During much of 2021, we considered the EURCHF and USDCHF pairs as potential long-term bullish trades. However, a lot has changed since then, and those no longer look like good trades, at least for the time being. In particular, the EURCHF pair has been in a steady downtrend after it broke below that 1.07 - 1.08 support area last September. It seems this was no coincidence as it was last autumn when Europe’s problems started (with rising gas and electricity prices) and reversed the then-existing gradual uptrend in EURCHF.
The strong performance of the CHF is not a surprise for a risk-off environment like the current one. The CHF has fared similarly well in past years whenever there was a big Eurozone-specific crisis as its safe-haven appeal attracts flows while money is moving out of the rest of Europe. The bullish EURCHF view in 2021 was based on hopes that Europe will keep growing at a steady pace (following massive Covid vaccinations) and that the Eurozone is becoming a more united entity as a whole. But things clearly stand very differently now, with new risks (other than Covid) on the horizon. The EU has major energy and economic crises to deal with, plus a war on its Eastern border. This has already caused a broad decline in the euro currency, which then accelerated following the actual outbreak of the war in February.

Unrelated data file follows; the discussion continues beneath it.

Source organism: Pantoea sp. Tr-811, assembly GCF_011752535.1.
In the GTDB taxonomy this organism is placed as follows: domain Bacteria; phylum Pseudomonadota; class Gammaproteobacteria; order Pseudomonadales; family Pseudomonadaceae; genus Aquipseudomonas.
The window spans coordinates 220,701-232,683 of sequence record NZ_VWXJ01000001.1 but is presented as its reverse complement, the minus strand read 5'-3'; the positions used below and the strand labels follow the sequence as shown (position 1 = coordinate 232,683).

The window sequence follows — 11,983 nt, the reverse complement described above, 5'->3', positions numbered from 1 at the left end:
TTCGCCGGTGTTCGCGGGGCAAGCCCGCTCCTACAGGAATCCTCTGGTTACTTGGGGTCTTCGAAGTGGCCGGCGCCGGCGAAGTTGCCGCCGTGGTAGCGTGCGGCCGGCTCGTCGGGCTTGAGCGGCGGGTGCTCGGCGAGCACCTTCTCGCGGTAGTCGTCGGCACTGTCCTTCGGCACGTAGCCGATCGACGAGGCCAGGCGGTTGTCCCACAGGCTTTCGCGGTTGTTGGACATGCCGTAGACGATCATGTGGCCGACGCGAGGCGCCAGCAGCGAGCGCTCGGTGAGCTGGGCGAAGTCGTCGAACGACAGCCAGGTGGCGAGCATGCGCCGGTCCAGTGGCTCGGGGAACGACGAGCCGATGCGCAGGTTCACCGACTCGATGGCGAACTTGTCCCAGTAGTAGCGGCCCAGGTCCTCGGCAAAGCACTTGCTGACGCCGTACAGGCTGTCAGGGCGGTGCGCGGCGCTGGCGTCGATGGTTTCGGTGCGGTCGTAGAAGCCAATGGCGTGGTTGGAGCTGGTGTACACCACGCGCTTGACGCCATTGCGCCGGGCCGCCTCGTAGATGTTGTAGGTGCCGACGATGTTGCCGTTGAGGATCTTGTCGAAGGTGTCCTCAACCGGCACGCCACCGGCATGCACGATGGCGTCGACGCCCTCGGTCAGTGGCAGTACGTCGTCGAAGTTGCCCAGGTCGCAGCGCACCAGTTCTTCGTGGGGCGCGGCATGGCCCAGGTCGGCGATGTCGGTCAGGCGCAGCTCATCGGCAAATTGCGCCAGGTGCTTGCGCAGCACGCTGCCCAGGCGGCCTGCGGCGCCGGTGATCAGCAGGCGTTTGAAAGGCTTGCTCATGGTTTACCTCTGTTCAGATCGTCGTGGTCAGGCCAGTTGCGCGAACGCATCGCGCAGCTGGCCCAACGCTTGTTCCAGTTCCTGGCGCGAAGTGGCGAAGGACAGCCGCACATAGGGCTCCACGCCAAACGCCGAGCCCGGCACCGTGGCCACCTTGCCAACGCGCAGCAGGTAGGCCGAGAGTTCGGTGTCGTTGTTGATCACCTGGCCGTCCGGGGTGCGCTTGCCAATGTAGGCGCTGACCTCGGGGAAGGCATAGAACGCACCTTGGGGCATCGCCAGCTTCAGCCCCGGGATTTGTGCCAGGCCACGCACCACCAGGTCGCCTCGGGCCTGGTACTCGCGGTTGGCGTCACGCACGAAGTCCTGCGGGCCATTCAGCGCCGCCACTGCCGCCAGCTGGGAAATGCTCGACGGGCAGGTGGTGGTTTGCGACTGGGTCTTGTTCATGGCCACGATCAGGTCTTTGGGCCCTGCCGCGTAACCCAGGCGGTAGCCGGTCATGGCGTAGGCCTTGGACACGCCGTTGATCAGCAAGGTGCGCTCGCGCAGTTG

As one of the preferred currencies to hold for investors when the euro is falling, the Swiss franc looks set to continue its solid performance. If it wasn’t for the SNB intervening against its strength, the CHF would have probably been much stronger by now. However, even the SNB is greatly reducing the interventions compared to the past (i.e., 2010-2015 period), and that explains why EURCHF now trades close to parity (1.00) instead of much higher like 1.20 back then.